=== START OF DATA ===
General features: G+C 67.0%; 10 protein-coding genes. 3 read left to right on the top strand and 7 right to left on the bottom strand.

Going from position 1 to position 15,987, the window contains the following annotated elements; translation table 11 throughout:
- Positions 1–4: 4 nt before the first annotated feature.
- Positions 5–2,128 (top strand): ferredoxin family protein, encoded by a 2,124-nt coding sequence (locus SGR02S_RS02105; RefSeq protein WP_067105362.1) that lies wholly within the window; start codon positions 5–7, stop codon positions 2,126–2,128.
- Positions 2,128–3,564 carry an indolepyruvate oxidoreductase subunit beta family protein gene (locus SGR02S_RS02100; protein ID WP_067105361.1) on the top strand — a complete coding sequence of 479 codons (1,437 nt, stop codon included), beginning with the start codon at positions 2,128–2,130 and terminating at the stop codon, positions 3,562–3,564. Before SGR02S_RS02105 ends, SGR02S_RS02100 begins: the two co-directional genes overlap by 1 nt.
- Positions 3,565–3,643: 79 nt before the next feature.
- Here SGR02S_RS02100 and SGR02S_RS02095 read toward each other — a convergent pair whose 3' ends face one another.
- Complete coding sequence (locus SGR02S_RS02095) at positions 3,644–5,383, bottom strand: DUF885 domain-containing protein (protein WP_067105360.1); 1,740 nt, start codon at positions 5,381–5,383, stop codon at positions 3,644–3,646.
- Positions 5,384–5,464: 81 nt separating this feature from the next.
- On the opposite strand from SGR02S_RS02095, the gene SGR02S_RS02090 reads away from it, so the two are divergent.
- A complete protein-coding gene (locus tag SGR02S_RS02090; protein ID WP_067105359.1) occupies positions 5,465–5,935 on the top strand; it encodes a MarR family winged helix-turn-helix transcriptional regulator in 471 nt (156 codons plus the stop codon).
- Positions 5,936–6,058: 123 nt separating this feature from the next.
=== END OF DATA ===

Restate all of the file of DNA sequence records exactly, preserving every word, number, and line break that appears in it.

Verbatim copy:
General features: G+C 67.0%; 10 protein-coding genes. 3 read left to right on the top strand and 7 right to left on the bottom strand.

Going from position 1 to position 15,987, the window contains the following annotated elements; translation table 11 throughout:
- Positions 1–4: 4 nt before the first annotated feature.
- Positions 5–2,128 (top strand): ferredoxin family protein, encoded by a 2,124-nt coding sequence (locus SGR02S_RS02105; RefSeq protein WP_067105362.1) that lies wholly within the window; start codon positions 5–7, stop codon positions 2,126–2,128.
- Positions 2,128–3,564 carry an indolepyruvate oxidoreductase subunit beta family protein gene (locus SGR02S_RS02100; protein ID WP_067105361.1) on the top strand — a complete coding sequence of 479 codons (1,437 nt, stop codon included), beginning with the start codon at positions 2,128–2,130 and terminating at the stop codon, positions 3,562–3,564. Before SGR02S_RS02105 ends, SGR02S_RS02100 begins: the two co-directional genes overlap by 1 nt.
- Positions 3,565–3,643: 79 nt before the next feature.
- Here SGR02S_RS02100 and SGR02S_RS02095 read toward each other — a convergent pair whose 3' ends face one another.
- Complete coding sequence (locus SGR02S_RS02095) at positions 3,644–5,383, bottom strand: DUF885 domain-containing protein (protein WP_067105360.1); 1,740 nt, start codon at positions 5,381–5,383, stop codon at positions 3,644–3,646.
- Positions 5,384–5,464: 81 nt separating this feature from the next.
- On the opposite strand from SGR02S_RS02095, the gene SGR02S_RS02090 reads away from it, so the two are divergent.
- A complete protein-coding gene (locus tag SGR02S_RS02090; protein ID WP_067105359.1) occupies positions 5,465–5,935 on the top strand; it encodes a MarR family winged helix-turn-helix transcriptional regulator in 471 nt (156 codons plus the stop codon).
- Positions 5,936–6,058: 123 nt separating this feature from the next.